The failure of socialist doctrine was evident long before the word “socialism” became part of the common lexicon. In 1766, for example, Founder Benjamin Franklin wrote in “Management of the Poor,” “I am for doing good to the poor, but I differ in opinion of the means. I think the best way of doing good to the poor, is not making them easy in poverty, but leading or driving them out of it. In my youth I travelled much, and I observed in different countries, that the more public provisions were made for the poor, the less they provided for themselves, and of course became poorer. And, on the contrary, the less was done for them, the more they did for themselves, and became richer.”

Unfortunately, that lesson is lost on the Left today, as they endeavor to undermine the authority of our Constitution by replacing Rule of Law with rule of men, and enacting economic policies that are anathema to Liberty.

On the other hand, the relationship between wealth and Liberty has also been long known. As Alexander Hamilton wrote in 1788, “As riches increase and accumulate in few hands, as luxury prevails in society, virtue will be in a greater degree considered as only a graceful appendage of wealth, and the tendency of things will be to depart from the republican standard. This is the real disposition of human nature.”

Unfortunately, that lesson is often lost on conservatives, who believe that our Constitution can survive the absence of ethical and moral obligations. But as John Adams wrote in 1776, “Statesmen…may plan and speculate for Liberty, but it is Religion and morality alone, which can establish the Principles upon which Freedom can securely stand. The only foundation of a free constitution, is pure Virtue, and if this cannot be inspired into our People… they will not obtain a lasting Liberty.”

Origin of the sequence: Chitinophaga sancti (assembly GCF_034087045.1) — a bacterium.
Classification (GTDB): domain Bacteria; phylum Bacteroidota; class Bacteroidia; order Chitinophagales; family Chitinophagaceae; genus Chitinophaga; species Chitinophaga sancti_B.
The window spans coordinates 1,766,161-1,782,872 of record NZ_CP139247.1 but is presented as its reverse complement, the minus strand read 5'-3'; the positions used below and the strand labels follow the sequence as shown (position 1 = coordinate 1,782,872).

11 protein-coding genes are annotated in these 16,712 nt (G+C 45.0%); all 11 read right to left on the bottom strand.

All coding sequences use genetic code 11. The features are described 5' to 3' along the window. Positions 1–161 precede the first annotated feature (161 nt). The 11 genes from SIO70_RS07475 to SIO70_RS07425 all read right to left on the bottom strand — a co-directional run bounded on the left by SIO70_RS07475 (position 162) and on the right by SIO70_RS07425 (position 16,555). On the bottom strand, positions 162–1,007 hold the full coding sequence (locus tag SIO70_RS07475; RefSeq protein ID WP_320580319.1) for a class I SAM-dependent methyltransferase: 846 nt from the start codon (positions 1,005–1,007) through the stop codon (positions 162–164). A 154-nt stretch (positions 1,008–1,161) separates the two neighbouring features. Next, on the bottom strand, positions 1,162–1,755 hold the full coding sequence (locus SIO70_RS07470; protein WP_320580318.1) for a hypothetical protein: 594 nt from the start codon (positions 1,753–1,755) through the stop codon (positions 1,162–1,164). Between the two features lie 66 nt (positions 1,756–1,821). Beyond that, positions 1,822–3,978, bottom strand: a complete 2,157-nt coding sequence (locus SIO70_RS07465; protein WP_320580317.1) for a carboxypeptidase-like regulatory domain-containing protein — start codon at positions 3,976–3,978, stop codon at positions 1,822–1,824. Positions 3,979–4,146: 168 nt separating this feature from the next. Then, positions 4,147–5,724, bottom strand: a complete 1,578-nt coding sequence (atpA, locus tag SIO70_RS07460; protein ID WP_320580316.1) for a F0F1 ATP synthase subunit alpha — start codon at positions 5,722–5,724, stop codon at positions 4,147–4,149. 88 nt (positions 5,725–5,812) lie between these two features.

In the context of free enterprise, ethical and moral obligations, though subjective, are irrevocably linked to wealth and Liberty. How we respond to those obligations will, in large measure, determine whether our Republic can transcend the “Fatal Cycle of Democracy”: From bondage to spiritual faith; From spiritual faith to courage; From courage to Liberty (Rule of Law); From Liberty to abundance; From abundance to complacency; From complacency to apathy; From apathy to dependence; From dependence back into bondage (rule of men).

Though my friend’s investment partner has the legal right to accumulate wealth making “payday loans,” that does not exclude ethical and moral questions regarding how he makes his money and to what benefit or detriment of others. He is free to make and dispense with his wealth as his conscience prescribes, as we all should be, but he is not free from his ethical and moral obligations as they pertain to the future of Liberty.